After Martin Scorsese’s past efforts with films involving more down-to-earth plots and characters, turning to a psychological horror film for his first feature-length film since The Departed was definitely a bit of a change of pace for the director. He’s definitely no stranger to traversing various time periods and the films 1950s setting certainly feels like you’re in the usual Scorsese place at first…but within minutes of docking on Shutter Island, our main characters give us a clear indication that this isn’t going to be your usual Scorsese or drama-filled DiCaprio outing. While critics were somewhat mixed on the whole thing, audiences seemed to love it as the film went on to make $294 million worldwide—a personal best for Scorsese.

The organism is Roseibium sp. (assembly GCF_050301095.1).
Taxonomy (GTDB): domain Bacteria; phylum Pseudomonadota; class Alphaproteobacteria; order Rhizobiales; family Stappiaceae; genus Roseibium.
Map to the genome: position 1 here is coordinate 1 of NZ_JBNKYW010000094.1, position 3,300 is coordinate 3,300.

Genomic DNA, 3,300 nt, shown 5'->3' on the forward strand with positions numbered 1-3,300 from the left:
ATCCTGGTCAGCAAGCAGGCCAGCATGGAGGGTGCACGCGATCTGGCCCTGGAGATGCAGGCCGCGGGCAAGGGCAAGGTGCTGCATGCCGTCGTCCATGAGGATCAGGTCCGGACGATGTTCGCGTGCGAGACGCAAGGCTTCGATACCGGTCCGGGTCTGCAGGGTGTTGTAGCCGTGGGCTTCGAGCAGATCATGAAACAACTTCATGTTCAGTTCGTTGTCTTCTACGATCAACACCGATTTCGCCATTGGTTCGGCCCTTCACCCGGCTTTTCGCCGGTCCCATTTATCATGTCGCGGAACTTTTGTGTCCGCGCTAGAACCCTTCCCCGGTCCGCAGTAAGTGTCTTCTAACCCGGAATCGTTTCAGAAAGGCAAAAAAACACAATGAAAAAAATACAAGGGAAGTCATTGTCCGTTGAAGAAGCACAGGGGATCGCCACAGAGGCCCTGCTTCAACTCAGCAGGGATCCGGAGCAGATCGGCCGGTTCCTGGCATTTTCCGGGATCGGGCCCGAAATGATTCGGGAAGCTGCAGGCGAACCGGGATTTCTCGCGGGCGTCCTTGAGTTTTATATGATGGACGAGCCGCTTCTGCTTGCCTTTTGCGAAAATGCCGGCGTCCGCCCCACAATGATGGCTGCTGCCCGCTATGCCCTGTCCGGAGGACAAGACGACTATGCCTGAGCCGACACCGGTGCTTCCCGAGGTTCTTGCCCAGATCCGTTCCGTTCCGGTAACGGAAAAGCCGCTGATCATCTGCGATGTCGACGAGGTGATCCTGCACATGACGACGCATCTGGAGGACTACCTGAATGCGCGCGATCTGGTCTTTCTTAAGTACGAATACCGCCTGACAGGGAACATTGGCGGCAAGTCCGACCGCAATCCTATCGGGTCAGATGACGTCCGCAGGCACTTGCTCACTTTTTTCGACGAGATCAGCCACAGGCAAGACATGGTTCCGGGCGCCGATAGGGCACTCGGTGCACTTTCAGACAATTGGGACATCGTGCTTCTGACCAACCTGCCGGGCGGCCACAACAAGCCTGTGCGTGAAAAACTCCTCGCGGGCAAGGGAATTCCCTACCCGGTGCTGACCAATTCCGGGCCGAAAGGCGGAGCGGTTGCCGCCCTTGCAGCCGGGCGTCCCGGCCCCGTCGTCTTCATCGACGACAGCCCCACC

Academy Award® winning† director MARTIN SCORSESE once again teams up with LEONARDO DICAPRIO in this spine-chilling thriller that critics say “sizzles with so much suspense that it’s hot to the touch.”** When U.S. Marshal Teddy Daniels (DiCaprio) arrives at the asylum for the criminally insane on Shutter Island, what starts as a routine investigation quickly takes a sinister turn. As the investigation unfolds and Teddy uncovers more shocking and terrifying truths about the island, he learns there are some places that never let you go. **Peter Travers, ROLLING STONE.